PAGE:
I always wondered about the repeated traditions of preparing for Christmas during Advent each year. We go to confession once at the very least, read scripture that leads us to His birthday, take special care in choosing certain gifts for certain people and decorate our homes to reflect this season that is fast coming upon us. I took all the steps necessary to prepare yet I never really found a place in my heart for the message of Advent.
I read somewhere that the years just prior to our Lord's coming there was a great sense of anticipation in Israel for the promised messiah. So much so that Jewish maidens would ask themselves if they were the ones who were to be chosen to bring him into the world. Throughout the years leading up to the birth of Jesus, God was preparing His people for His coming into the world and when He finally showed up only a handful recognized Jesus for who He really was: God.
I finally realized and came to the conclusion that our preparations for Advent are not only to remember and celebrate Christmas, a day that started it all 2000 years ago, but all the Advent preparations and celebrations of Christmas we have been going through all of our lives are really practice drills for a reality that will come for all of us at some point or another.
Though there are many layers of understanding in what Advent means for each one of us as individuals, what we do share in common is that Advent prepares us for His coming and I'm not just talking about Christmas each year. In all of our Advents during our lifetime, we have been practicing for the time when we meet Him face to face. We will all die at some point and meet our creator and for some of us it will be sooner than later and at some final point in the world's history, those of us who are left on earth will witness Jesus' second coming.
We all sense an anticipation not unlike 2000 years ago when Mary was being prepared to bring God to us. We live in a chaotic world where things seem topsy turvy as if all hell has broken loose upon the earth and nothing seems anchored in absolute truth. It would be easy to lose hope if that is all we see when we look at the world around us. Israel was also surrounded by a godless society, yet in that little pocket of the backwash village of Nazareth, hope and faith had endured and changed the world.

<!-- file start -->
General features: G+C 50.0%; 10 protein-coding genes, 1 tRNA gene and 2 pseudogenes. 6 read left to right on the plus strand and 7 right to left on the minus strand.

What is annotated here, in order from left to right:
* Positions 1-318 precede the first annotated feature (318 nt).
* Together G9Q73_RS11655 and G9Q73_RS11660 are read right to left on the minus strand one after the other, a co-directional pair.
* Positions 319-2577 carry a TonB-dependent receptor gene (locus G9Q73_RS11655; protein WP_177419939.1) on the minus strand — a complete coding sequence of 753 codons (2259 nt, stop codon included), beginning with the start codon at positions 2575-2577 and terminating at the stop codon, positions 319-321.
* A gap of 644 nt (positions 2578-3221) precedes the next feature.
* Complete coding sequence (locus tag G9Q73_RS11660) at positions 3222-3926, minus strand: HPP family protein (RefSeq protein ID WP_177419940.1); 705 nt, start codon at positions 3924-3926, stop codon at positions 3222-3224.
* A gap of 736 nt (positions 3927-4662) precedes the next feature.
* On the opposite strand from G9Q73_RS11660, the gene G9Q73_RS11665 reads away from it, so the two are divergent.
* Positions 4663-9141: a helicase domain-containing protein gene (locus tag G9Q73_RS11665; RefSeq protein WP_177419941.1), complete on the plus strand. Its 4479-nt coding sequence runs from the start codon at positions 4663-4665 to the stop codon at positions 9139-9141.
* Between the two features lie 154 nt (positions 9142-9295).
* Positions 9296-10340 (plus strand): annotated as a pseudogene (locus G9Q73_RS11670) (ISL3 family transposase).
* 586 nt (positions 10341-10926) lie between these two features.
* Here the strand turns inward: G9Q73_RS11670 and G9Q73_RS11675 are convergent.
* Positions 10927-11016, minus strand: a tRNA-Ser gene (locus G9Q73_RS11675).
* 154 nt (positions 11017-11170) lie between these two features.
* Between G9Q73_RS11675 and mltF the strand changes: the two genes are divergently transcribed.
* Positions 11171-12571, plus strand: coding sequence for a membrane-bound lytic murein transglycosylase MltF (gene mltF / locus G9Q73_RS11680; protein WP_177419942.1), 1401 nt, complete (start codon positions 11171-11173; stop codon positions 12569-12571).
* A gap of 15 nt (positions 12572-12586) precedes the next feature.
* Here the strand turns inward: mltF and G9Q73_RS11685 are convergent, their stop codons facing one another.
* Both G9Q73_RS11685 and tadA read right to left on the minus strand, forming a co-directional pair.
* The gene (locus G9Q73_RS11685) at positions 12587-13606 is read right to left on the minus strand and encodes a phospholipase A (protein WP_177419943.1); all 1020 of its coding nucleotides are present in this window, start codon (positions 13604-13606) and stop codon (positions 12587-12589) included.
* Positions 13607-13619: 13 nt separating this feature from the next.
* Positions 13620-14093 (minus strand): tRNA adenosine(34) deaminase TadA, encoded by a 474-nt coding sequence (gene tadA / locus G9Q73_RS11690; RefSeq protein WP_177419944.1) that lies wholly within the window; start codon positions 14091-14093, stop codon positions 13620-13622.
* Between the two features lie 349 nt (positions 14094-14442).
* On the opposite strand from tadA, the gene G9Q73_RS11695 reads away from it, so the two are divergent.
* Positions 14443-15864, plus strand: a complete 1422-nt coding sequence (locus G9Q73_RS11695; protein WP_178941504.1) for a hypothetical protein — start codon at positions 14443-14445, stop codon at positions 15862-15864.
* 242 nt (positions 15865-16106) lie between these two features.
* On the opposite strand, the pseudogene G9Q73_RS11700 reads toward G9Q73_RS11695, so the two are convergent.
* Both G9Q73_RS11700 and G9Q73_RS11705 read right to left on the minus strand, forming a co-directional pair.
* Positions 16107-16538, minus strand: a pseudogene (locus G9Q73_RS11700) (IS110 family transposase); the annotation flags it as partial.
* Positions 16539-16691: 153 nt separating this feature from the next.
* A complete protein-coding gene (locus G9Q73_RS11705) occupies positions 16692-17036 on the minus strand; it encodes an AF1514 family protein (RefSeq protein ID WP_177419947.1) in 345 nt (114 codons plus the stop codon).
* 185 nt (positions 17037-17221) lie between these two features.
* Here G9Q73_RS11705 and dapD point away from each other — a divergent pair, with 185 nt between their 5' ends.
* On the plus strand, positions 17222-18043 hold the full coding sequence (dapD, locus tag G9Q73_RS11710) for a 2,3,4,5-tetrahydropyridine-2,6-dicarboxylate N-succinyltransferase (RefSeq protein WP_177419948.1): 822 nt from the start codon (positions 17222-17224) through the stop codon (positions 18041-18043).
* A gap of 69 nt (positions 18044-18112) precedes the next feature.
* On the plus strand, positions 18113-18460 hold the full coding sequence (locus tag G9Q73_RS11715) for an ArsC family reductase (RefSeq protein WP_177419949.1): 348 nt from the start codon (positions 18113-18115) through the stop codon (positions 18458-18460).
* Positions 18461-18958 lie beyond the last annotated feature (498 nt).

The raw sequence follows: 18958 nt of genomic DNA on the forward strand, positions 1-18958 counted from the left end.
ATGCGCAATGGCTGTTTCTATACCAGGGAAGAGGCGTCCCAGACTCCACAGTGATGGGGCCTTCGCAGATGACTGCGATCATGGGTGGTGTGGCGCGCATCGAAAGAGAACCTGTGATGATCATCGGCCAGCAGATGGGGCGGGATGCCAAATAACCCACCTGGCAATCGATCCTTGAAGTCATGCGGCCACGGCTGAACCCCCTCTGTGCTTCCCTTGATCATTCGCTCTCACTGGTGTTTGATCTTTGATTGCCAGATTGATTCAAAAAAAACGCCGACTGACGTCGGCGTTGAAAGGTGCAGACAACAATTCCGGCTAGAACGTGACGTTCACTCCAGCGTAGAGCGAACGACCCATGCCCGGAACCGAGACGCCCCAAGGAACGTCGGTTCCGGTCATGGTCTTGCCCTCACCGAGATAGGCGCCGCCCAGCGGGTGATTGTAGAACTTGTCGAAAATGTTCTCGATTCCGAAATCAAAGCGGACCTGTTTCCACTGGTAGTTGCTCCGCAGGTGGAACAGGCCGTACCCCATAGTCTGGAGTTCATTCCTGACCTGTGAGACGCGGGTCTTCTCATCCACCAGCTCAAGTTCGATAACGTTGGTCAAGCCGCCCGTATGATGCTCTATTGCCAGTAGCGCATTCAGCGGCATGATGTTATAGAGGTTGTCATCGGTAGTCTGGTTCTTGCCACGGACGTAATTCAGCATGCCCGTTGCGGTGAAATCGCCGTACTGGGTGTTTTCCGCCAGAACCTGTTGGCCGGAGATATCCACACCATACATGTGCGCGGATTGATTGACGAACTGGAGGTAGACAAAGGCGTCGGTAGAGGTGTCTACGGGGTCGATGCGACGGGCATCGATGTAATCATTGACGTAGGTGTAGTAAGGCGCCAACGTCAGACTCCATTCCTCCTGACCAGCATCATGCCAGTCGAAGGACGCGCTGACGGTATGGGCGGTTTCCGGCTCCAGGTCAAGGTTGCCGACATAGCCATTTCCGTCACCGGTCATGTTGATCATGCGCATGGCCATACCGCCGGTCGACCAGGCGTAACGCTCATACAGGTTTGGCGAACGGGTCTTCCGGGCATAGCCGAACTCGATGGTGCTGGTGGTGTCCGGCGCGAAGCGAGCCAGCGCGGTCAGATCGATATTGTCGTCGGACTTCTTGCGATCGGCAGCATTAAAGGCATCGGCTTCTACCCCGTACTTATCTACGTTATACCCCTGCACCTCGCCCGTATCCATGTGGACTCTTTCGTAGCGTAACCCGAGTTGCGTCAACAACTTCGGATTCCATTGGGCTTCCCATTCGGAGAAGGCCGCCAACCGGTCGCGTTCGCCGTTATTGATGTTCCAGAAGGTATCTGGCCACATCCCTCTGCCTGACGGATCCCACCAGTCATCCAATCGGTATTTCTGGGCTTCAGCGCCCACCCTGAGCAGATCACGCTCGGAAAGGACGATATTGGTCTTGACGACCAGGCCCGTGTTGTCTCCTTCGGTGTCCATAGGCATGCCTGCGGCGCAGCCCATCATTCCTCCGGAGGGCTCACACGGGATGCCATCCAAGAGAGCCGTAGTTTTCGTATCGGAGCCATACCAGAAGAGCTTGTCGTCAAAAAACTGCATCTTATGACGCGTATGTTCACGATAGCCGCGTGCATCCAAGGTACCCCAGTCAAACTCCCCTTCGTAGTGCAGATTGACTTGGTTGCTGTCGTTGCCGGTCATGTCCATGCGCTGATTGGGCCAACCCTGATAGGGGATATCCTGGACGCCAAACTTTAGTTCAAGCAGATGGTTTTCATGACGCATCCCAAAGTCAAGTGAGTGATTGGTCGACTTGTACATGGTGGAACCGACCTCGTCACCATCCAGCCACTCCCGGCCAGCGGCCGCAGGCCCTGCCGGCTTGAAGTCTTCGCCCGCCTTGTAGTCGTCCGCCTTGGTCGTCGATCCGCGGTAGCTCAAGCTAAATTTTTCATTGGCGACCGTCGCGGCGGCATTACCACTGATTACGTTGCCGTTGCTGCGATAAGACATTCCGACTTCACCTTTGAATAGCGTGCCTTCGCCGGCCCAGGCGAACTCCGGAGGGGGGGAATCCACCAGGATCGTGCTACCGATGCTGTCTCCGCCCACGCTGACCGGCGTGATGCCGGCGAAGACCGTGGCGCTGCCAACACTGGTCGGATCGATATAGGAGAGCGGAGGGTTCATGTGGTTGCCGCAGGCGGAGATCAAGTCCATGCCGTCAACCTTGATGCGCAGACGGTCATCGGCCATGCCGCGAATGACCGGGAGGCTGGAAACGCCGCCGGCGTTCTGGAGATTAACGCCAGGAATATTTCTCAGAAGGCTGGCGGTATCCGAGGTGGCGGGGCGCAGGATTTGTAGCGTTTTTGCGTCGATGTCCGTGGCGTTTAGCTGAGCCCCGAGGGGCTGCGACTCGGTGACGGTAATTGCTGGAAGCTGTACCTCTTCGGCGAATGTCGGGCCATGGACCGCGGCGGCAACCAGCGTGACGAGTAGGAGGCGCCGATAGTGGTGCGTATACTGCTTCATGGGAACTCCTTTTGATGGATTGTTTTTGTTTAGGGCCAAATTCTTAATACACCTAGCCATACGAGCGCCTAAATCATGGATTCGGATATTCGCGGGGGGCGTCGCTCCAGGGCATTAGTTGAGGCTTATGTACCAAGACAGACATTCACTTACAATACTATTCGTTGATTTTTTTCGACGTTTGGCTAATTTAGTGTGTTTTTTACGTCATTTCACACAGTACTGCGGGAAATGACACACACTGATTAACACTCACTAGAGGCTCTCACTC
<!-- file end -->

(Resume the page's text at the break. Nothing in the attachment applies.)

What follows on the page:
Those of us faithful Catholics who feel abandoned and alone in a society determined to extinguish faith and hope in God should take heart. In our own little backwash villages of our souls there is still a flame, dim though it may be for some, ready for the bellows of heaven to inflame it. A true Advent preparation has to begin in our souls and not in a tree or other decorations. What happens in our homes during Advent should reflect the conversion that is occurring within us. The darker our world becomes the brighter this flame will be visible to those around us.
The Church has given us the season of Advent to prepare for Christmas, but that is only the official recognition of an advent that should be occurring in each of us all year long. Let me put it this way so that it may be easier to understand. If December 25, 2012 was to be YOUR last day in this world, what would Advent be like for you as you prepare for the few weeks leading up to that day? If this year's Christmas is to be your last day on earth, would you be concerned with baking cookies, scurrying around finding that perfect gift and getting the best price on a tree? Would you venture out on Black Friday, a day that is a contradiction of the Gospel message, just to jostle others around you as you lunge for that item you just have to have in your possession? What would all of the above do to prepare us for our final day?
Do not misunderstand. Decorating our homes, taking time to find a gift to those we love and finally, going to Mass to celebrate the birth of our Messiah are important as part of the preparations we make during Advent, but we have a tendency to go overboard. When Advent begins this year, remember this. His coming for you as an individual may occur at any point and day, whether it is on the first Sunday of Advent, the second, at Christmas or 40 years down the road. We just don't know.
Winter reflects my own timeline in life and its bleakness the world in which I find myself. I sorely need a true Advent in my life. I've just gone through another birthday and I have been told that I have many years left. Maybe so but I really hope not for I long for that Christmas Day when Jesus comes again, this time for me and takes me home where I belong. And when I do go home, I want to present one gift to my Father; a soul that is pleasing to him. My hope this Advent is to prepare that gift. It is all I have to give that is worth giving and I want to be ready to present it to Him..